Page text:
OLNEY (St. Peter and St. Paul), a market-town and parish, in the union of Newport-Pagnell, hundred of Newport, county of Buckingham, 19 miles (N. E.) from Buckingham, and 55 (N. W. by N.) from London; containing, with the hamlet of Warrington, 2437 inhabitants, of whom 2362 are in the town. This place is situated on the northern bank of the Ouse, and consists of one long street, which is paved. Most of the houses were thatched until the occurrence of a destructive fire, in 1786, but those erected since are covered with tiles; they are in general built of stone, and some of them are of very respectable appearance. The inhabitants enjoy an abundant supply of water. Over the Ouse is a handsome stone bridge with five large arches and five flood arches, replacing an ancient structure. The principal branch of manufacture is that of bonelace; but in consequence of the general use of machinery, the profits arising from it are much less than formerly. The market is held on Thursday; and there are fairs on Easter-Monday, June 29th, and October 21st. The parish is of level surface; its situation is low, and the soil gravelly. The living is a vicarage, valued in the king’s books at £13. 6. 8.; patron and impropriator, the Earl of Dartmouth; net income, £125, including 9 acres of glebe. The church is a large ancient edifice in the English style, with a tower, and a spire which was partially rebuilt in 1807: in the churchyard was once a chapel dedicated to the Virgin Mary, with a chantry founded by Lord Basset. There are places of worship for Baptists, the Society of Friends, and Independents; also national and Lancasterian schools, the room of the former of which has been licensed for the performance of divine service. Almshouses for twelve widows and single women have been erected and endowed by the Misses Smith. Moses Brown, author of Piscatory Eclogues and other works, and the Rev. Henry Gauntlett, who wrote a commentary on the Apocalypse, were vicars of Olney; and the Rev. John Newton, a popular preacher and writer, and the Rev. Thomas Scott, the Biblical commentator, and author of various other theological works, were curates. Cowper the poet resided here for some time.

Source: A Topographical Dictionary of England by Samuel Lewis 1848

Parish Records

Olney Parish Registers 1665-1812

Buckinghamshire Archives & Family History Groups

Buckinghamshire Family History Society


Buckinghamshire Trade Directories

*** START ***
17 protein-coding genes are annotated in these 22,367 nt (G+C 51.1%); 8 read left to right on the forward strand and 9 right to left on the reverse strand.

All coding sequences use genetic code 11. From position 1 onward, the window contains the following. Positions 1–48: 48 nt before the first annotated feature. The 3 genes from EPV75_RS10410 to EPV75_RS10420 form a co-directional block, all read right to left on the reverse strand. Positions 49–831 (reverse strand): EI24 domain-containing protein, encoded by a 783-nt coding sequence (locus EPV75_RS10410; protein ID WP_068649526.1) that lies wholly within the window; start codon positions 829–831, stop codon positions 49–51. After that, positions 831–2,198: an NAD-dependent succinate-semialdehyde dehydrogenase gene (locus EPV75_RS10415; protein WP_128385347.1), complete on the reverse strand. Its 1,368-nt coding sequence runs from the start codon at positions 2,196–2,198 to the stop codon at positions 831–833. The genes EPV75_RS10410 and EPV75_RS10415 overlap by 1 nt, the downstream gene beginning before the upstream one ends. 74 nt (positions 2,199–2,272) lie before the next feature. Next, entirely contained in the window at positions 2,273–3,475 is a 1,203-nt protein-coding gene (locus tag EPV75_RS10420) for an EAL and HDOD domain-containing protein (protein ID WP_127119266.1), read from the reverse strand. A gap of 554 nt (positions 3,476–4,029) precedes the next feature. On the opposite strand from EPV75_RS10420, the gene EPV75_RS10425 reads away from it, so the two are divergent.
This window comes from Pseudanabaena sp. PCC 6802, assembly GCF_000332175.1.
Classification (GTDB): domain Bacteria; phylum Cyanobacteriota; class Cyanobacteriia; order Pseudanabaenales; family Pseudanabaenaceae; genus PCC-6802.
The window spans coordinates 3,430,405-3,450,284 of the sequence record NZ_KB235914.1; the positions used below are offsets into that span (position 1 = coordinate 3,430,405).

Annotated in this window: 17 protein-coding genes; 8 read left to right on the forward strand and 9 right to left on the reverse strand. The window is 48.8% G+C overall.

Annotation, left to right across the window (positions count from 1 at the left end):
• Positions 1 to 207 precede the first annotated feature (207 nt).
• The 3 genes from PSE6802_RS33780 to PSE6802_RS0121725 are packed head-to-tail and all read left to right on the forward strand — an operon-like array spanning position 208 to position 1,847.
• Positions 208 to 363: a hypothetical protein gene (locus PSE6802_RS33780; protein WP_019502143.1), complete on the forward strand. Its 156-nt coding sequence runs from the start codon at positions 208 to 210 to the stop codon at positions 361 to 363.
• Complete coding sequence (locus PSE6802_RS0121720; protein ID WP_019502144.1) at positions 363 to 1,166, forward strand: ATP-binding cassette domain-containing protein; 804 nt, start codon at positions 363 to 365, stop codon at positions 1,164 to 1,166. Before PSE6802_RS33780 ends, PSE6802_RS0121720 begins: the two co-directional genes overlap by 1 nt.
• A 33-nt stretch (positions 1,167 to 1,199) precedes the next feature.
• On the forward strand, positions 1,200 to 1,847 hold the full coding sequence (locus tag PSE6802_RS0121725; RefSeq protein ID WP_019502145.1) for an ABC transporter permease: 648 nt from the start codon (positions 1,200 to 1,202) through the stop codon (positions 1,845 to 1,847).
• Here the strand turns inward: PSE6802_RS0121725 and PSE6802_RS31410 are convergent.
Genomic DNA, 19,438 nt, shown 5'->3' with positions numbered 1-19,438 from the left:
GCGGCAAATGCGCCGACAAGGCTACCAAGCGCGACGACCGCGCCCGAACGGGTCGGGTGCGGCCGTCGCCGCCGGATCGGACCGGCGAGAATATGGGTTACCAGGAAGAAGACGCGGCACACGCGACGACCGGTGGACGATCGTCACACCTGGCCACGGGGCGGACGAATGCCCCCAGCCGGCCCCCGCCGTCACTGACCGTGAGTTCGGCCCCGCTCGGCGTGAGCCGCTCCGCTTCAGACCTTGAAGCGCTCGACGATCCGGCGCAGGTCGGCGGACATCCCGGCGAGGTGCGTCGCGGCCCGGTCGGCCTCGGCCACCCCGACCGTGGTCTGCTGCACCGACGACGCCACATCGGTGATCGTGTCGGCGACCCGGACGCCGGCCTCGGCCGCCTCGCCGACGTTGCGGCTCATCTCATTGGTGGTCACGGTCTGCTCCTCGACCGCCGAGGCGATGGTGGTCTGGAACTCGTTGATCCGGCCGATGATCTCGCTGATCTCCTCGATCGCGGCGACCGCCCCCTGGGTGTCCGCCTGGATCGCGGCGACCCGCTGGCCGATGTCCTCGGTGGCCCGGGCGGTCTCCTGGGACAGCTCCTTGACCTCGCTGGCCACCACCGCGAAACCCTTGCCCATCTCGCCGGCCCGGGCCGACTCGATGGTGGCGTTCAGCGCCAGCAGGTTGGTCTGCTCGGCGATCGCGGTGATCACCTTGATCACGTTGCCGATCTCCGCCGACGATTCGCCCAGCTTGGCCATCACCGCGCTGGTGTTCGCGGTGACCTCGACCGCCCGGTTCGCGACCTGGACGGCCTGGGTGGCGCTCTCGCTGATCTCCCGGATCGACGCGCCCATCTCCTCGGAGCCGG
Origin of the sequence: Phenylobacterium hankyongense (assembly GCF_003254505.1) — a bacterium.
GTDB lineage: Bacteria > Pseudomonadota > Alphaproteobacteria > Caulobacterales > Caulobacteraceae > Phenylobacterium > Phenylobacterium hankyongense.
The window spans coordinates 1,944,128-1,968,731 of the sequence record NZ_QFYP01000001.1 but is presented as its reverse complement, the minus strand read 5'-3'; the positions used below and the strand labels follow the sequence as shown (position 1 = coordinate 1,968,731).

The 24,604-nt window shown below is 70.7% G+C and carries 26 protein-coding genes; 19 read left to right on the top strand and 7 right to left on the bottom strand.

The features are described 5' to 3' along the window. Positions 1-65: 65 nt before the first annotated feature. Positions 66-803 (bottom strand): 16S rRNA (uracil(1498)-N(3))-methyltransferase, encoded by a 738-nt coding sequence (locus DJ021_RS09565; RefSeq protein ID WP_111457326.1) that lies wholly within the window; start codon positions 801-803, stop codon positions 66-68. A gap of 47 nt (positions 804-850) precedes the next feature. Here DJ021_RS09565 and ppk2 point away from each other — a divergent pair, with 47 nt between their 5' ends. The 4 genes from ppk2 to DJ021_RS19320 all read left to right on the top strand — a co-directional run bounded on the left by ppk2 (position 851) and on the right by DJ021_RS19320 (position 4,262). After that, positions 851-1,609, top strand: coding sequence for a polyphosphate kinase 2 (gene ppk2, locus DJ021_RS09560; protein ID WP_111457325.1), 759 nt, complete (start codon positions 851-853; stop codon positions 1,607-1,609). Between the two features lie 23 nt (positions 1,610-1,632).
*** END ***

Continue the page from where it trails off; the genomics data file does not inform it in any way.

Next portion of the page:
Buckinghamshire Maps

Buckinghamshire Remembers

Aylesbury Gaol Prisoners

Winslow History

Records for England

Births and Baptism Records

England Births and Christenings, 1538-1975

Great Britain, Births and Baptisms, 1571-1977

England and Wales Birth Registration Index, 1837-2008

United Kingdom, Maritime Births, Marriages, and Deaths, 1787-1933

Marriage Records

England Marriages, 1538–1973

Great Britain Marriages, 1797-1988

England and Wales Marriage Registration Index, 1837-2005

United Kingdom, Maritime Births, Marriages, and Deaths, 1787-1933

Death Records

England Death Records, 1998-2015

England Deaths and Burials, 1538-1991

Great Britain Deaths and Burials, 1778-1988

England and Wales Death Registration Index 1837-2007

United Kingdom, Maritime Births, Marriages, and Deaths, 1787-1933

England and Wales, National Index of Wills and Administrations, 1858-1957

England and Wales, Prerogative Court of Canterbury Wills, 1640-1660

Non-Conformist Records

England and Wales Non-Conformist Record Indexes (RG4-8), 1588-1977



England and Wales Census, 1841

England and Wales Census, 1851

England and Wales Census, 1861

England and Wales Census, 1871

England and Wales Census, 1881

England and Wales Census, 1891

England and Wales Census, 1901

England and Wales Census, 1911


United Kingdom, Merchant Navy Seamen Records, 1835-1941

War and Conflict

Great Britain, War Office Registers, 1772-1935

United Kingdom, Chelsea Pensioners’ Service Records, 1760-1913

United Kingdom, Royal Hospital Chelsea: Discharge Documents of Pensioners 1760-1887 (WO 122)

United Kingdom, Maritime Births, Marriages, and Deaths, 1787-1933

United Kingdom, Militia Service Records, 1806-1915

United Kingdom, World War I Service Records, 1914-1920

United Kingdom, World War I Women’s Army Auxiliary Corps Records, 1917-1920

Newspaper Archives

British Newspaper Archive, Family Notices

British Newspaper Archives, Obituaries


Old maps of Britain and Europe from A Vision of Britain Through Time


  • County: Buckinghamshire
  • Civil Registration District: Newport Pagnell
  • Probate Court: Court of the Archdeaconry of Buckingham
  • Diocese: Pre-1845 - Lincoln, Post-1844 - Oxford
  • Rural Deanery: Pre-1845 - None, Post-1844 - Newport
  • Poor Law Union: Newport Pagnell
  • Hundred: Newport
  • Province: Canterbury